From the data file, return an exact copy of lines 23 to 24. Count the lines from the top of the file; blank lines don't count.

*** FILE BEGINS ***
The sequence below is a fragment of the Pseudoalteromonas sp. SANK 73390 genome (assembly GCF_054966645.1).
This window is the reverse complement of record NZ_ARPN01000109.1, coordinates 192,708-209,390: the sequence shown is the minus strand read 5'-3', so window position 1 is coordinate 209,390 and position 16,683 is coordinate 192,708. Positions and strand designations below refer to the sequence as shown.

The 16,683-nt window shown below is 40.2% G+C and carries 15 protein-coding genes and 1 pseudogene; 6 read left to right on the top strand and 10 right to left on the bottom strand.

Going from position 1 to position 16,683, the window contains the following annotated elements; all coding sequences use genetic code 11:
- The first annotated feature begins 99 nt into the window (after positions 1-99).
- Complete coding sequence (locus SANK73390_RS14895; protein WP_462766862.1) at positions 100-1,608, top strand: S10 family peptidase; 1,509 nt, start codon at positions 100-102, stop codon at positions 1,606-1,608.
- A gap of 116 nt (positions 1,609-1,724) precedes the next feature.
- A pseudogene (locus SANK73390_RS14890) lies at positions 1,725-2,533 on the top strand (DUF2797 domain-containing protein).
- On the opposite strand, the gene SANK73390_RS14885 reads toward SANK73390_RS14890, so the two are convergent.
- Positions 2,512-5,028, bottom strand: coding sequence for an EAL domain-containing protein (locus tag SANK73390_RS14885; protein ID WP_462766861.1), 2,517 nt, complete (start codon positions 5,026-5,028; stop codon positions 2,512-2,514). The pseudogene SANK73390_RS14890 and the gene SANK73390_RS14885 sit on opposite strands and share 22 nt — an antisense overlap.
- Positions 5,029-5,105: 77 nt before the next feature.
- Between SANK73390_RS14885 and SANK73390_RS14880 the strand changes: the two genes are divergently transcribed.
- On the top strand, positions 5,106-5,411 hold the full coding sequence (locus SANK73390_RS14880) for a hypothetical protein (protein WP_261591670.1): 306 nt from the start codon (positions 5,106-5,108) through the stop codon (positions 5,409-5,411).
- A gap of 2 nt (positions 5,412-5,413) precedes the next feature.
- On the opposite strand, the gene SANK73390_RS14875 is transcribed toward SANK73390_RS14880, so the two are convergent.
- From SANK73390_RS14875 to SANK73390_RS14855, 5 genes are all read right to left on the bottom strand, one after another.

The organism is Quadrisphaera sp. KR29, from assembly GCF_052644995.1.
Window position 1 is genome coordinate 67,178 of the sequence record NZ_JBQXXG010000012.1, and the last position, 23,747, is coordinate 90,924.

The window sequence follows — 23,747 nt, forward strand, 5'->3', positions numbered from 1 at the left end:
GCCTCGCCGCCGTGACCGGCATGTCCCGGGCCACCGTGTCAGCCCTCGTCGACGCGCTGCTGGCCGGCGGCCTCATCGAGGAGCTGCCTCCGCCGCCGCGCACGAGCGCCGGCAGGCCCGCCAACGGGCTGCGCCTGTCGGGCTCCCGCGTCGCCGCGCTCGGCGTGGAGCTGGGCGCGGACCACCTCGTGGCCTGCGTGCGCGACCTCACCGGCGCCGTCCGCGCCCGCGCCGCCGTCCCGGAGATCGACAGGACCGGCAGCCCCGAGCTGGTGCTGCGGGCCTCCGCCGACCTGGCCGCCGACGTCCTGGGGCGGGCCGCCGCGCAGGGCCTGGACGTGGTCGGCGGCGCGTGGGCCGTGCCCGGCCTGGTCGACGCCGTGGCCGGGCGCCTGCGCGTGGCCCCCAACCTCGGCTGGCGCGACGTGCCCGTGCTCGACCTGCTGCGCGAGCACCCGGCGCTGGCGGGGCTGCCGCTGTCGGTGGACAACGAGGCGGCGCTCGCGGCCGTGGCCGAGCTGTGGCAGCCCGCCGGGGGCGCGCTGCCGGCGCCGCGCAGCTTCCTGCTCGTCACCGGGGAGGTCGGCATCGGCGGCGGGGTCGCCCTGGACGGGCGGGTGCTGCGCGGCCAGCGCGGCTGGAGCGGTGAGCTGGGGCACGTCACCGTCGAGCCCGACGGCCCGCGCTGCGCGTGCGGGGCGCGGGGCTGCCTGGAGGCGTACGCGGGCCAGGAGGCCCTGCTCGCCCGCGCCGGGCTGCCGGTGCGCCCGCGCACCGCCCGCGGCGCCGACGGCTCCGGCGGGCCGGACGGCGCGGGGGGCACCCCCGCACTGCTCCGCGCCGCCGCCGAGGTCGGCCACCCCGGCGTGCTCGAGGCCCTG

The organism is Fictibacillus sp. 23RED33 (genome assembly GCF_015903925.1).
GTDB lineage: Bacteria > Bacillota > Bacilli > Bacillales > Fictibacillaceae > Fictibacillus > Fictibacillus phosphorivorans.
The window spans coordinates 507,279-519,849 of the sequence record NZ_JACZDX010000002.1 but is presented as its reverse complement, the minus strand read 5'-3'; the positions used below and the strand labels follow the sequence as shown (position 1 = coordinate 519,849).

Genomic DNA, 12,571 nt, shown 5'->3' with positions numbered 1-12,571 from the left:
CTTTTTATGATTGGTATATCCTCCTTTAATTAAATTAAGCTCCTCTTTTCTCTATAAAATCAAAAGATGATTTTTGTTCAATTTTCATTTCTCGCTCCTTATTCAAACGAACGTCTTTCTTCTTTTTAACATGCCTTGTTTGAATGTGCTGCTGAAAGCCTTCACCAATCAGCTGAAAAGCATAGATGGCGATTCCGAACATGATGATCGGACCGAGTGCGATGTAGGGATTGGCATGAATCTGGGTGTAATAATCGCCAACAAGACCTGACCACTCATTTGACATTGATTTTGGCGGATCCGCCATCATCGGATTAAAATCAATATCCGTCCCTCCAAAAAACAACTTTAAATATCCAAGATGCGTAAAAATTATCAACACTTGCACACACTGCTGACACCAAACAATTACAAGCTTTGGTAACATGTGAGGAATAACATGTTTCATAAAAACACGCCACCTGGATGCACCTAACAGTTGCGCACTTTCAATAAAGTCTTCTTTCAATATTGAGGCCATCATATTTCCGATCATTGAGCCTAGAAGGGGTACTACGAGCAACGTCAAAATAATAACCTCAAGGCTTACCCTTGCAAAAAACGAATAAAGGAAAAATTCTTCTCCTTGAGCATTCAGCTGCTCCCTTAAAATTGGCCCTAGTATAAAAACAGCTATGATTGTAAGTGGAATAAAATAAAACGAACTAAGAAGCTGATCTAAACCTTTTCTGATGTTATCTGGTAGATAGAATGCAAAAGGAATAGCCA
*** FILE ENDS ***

The window spans coordinates 507,279-519,849 of the sequence record NZ_JACZDX010000002.1 but is presented as its reverse complement, the minus strand read 5'-3'; the positions used below and the strand labels follow the sequence as shown (position 1 = coordinate 519,849).

Genomic DNA, 12,571 nt, shown 5'->3' with positions numbered 1-12,571 from the left: